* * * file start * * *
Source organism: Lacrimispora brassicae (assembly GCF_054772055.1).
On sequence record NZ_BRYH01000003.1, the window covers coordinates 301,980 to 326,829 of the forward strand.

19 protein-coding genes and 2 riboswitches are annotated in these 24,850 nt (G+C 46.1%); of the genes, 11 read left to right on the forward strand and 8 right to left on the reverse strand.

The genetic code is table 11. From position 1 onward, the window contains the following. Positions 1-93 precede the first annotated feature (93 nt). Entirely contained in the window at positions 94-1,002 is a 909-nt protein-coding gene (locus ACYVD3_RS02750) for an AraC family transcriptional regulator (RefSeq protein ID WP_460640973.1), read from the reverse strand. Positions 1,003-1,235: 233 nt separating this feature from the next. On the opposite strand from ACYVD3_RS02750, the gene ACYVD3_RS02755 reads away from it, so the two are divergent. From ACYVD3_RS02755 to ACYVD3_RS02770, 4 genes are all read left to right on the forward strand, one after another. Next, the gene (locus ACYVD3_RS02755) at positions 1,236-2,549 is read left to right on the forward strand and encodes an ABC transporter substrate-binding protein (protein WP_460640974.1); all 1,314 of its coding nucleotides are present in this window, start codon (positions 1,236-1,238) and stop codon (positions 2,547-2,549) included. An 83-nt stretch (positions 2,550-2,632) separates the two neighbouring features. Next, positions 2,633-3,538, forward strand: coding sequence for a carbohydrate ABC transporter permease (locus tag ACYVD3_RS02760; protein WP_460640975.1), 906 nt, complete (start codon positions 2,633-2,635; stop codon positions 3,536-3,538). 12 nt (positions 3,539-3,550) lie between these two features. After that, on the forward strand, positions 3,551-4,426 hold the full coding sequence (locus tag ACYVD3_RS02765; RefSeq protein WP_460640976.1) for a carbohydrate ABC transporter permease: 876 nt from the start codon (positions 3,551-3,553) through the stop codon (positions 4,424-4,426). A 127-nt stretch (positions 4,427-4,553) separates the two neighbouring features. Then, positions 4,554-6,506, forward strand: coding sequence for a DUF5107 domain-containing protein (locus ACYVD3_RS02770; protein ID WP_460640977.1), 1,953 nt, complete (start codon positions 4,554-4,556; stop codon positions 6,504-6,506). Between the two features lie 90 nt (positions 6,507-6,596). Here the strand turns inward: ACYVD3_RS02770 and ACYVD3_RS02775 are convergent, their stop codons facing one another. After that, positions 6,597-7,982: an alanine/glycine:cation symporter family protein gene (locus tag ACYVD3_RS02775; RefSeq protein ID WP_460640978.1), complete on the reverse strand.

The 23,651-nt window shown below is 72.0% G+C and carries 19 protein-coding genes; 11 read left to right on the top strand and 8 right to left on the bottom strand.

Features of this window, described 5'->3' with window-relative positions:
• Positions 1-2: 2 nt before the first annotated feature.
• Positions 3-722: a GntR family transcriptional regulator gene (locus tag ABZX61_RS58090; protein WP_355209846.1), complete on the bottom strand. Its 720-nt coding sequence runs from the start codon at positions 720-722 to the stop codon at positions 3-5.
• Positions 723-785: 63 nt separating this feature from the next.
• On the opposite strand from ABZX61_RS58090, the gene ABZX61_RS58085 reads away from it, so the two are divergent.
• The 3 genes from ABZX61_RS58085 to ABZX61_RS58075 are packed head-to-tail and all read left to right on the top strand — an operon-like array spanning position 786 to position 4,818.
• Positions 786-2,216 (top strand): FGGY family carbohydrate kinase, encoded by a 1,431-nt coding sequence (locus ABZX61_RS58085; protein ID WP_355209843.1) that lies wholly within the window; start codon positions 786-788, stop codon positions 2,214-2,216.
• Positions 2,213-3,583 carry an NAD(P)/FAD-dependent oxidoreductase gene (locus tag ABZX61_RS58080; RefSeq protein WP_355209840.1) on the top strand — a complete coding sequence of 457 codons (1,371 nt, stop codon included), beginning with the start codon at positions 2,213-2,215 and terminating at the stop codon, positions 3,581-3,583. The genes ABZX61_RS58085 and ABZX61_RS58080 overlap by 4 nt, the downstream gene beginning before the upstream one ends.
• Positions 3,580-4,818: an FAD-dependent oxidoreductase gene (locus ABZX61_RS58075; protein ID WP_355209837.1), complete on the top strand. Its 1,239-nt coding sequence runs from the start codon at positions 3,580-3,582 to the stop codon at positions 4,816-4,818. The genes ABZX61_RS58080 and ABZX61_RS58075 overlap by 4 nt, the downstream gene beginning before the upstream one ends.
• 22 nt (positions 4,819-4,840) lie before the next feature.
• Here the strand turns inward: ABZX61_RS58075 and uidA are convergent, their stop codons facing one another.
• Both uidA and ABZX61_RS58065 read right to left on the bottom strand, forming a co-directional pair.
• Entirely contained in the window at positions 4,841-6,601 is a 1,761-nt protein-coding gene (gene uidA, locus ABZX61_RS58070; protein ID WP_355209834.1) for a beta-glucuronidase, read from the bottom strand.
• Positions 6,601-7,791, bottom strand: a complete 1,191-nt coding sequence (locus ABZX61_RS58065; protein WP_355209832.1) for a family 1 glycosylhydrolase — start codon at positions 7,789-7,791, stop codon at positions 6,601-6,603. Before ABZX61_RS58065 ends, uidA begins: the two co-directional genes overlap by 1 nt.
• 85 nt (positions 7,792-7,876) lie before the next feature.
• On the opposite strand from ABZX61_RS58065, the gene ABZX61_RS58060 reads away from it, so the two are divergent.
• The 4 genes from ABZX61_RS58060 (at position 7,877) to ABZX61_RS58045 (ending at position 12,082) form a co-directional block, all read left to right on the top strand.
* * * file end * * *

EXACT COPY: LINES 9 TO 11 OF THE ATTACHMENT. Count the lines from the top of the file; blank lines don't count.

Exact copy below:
• Positions 723-785: 63 nt separating this feature from the next.
• On the opposite strand from ABZX61_RS58090, the gene ABZX61_RS58085 reads away from it, so the two are divergent.
• The 3 genes from ABZX61_RS58085 to ABZX61_RS58075 are packed head-to-tail and all read left to right on the top strand — an operon-like array spanning position 786 to position 4,818.